NFL Nation: Lance Briggs

LAKE FOREST, Ill. -- Chicago Bears coach Marc Trestman drew laughs Monday attempting to repeat the word “trepidation” in response to whether he feels any regarding the defense, as the club prepares to open the regular season against Buffalo.

While the defense performed average to below average most of the preseason, Trestman remains unconcerned about the unit’s ability to get the job done once the season kicks off.

[+] EnlargeMarc Trestman
Patrick McDermott/Getty ImagesCoach Marc Trestman is hoping that the Bears' defense can build cohesion in the coming weeks.
“I don’t feel that word trepi, trepi … what was it again?” Trestman asked, smiling. “Trepidation? If it’s more than three syllables, I’m out of business. I don’t feel that trepidation. The whole defense wasn’t together at one time during [the preseason]. We’re going to have to come together. It’s going to be a process working together, getting to know each other, how each other works. But the talent level’s there.”

The Bears revamped the defensive line by adding Jared Allen, Willie Young and Lamarr Houston in free agency, in addition to drafting defensive tackles Will Sutton and Ego Ferguson. The club also signed several players to compete for two open spots at safety, and used its first-round pick to select rookie cornerback Kyle Fuller.

But throughout the preseason, the entire group hasn’t performed together. Allen played in only the club’s second preseason outing against the Jaguars after missing the opener due to family reasons and exhibition contest No. 3 due to a bruised shoulder. Safety Chris Conte didn’t make his preseason debut until Aug. 22.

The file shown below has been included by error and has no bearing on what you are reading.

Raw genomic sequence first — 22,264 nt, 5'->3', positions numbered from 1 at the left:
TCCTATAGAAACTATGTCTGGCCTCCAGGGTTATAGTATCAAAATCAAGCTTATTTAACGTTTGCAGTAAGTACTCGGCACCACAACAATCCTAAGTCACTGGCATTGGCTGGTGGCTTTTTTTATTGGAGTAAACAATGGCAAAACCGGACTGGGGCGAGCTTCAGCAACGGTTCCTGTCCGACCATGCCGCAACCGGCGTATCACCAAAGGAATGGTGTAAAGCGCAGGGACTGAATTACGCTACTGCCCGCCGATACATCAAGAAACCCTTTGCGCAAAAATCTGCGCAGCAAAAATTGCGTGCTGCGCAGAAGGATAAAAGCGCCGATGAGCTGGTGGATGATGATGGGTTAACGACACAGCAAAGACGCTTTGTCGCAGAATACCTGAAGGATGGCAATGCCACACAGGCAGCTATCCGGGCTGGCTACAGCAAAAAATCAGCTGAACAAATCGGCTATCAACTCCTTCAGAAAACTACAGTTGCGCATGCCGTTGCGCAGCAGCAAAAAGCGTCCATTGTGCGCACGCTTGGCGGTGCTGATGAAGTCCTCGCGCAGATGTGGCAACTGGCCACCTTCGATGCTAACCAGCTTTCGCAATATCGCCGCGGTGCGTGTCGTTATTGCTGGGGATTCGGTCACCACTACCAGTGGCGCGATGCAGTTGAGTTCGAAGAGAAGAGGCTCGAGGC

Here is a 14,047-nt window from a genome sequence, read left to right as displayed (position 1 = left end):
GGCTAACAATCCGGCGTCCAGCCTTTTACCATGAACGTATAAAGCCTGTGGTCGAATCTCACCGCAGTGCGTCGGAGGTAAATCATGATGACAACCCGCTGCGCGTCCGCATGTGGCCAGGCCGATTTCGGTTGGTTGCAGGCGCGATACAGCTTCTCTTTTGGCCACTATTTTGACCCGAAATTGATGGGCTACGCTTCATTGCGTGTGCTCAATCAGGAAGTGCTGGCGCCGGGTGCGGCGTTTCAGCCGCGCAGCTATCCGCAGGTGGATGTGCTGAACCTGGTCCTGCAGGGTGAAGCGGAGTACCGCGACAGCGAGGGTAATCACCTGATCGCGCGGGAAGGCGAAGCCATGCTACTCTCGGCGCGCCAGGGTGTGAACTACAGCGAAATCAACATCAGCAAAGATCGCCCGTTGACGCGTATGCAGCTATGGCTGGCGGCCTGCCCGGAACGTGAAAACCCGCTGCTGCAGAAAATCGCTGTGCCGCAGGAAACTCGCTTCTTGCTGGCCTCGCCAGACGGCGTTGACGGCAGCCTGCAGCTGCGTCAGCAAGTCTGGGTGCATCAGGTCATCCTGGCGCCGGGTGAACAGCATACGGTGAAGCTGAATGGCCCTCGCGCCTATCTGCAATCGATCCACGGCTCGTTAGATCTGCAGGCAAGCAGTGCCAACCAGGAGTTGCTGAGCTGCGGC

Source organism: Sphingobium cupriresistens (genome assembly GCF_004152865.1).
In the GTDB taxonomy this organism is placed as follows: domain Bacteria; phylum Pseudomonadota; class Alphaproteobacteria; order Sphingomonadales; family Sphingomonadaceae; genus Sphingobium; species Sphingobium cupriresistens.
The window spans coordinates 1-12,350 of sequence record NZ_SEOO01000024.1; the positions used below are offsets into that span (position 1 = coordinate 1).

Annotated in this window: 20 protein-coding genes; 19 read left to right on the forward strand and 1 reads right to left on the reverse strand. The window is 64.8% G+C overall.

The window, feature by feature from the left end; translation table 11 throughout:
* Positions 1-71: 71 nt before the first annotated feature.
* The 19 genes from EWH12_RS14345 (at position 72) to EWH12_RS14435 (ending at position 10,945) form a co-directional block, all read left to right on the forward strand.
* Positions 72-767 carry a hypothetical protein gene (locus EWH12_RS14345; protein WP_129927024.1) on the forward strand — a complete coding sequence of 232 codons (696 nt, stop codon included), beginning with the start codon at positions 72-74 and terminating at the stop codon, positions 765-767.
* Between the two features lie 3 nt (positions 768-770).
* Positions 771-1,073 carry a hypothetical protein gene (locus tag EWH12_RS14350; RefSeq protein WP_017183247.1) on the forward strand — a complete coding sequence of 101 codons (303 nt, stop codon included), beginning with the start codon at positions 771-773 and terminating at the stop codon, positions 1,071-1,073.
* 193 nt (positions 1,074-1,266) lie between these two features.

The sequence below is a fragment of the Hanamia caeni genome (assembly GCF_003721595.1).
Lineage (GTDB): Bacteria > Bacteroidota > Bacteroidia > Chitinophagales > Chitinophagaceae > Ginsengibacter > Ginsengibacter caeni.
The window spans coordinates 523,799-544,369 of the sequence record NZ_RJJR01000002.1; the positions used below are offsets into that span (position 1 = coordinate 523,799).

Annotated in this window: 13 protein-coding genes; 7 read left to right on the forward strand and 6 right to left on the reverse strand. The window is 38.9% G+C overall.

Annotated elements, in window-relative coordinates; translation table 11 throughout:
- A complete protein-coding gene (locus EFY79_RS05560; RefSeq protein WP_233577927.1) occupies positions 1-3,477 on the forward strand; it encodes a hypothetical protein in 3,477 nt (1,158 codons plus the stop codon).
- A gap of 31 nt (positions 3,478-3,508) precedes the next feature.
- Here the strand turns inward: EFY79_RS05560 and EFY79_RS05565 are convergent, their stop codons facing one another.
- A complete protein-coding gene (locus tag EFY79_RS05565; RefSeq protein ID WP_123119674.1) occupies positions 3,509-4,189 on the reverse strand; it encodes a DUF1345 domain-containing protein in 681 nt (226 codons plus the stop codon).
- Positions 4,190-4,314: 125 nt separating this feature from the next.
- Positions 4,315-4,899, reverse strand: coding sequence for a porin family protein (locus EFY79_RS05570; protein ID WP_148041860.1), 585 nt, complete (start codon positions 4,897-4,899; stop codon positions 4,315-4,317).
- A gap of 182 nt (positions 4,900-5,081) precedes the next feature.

The Bears held out all the starters on defense for the preseason finale at Cleveland.

“There's always concern, but I think we're going to have our guys hyped up, ready to go,” cornerback Tim Jennings said. “It's a full game. We're not going to just play a quarter here, two quarters here. We're going to play a whole 60 minutes of football. So this first one is a good test to see where we're at. It's still hard to tell [how good we can be] because we were missing Jared Allen some games. We finally are going to get everybody back together and play a whole game. We played one quarter, two quarters here, and Seattle was a tough test for us. It lets us know that we still have some work to do and we've got to get it together and work hard this week and see what we have for Buffalo.”

Trestman declined to name the starters at safety, saying, “We’ll talk more about that on Wednesday,” while Conte hasn’t yet been cleared to play after suffering a concussion on Aug. 22. Meanwhile, veteran linebacker Lance Briggs missed Monday’s workout with Trestman saying his absence was excused.

“We think the talent level is in a place right now where we’ve got a chance to go out each and every week, get better and improve,” Trestman said. “That’s what we’re going to try and do as we work through this week of practice and the start of the season.”
BOURBONNAIS, Ill. -- Linebacker Khaseem Greene admittedly struggled to acclimate himself to the speed of the NFL game last season when a shoulder injury to Lance Briggs thrust the rookie into the starting lineup for four games.

Greene
But with a year of experience under his belt, Greene has quietly pieced together an impressive camp, and even spent Monday’s practice next to Jon Bostic on first-team nickel with Briggs taking a veteran’s day off.

“It’s slowed down a lot for me this year,” Greene said. “I’m seeing stuff quicker. I’m being able to just be a natural football player and just use my instincts to react. The game definitely has slowed down. It’s fun now. I’m not overthinking it.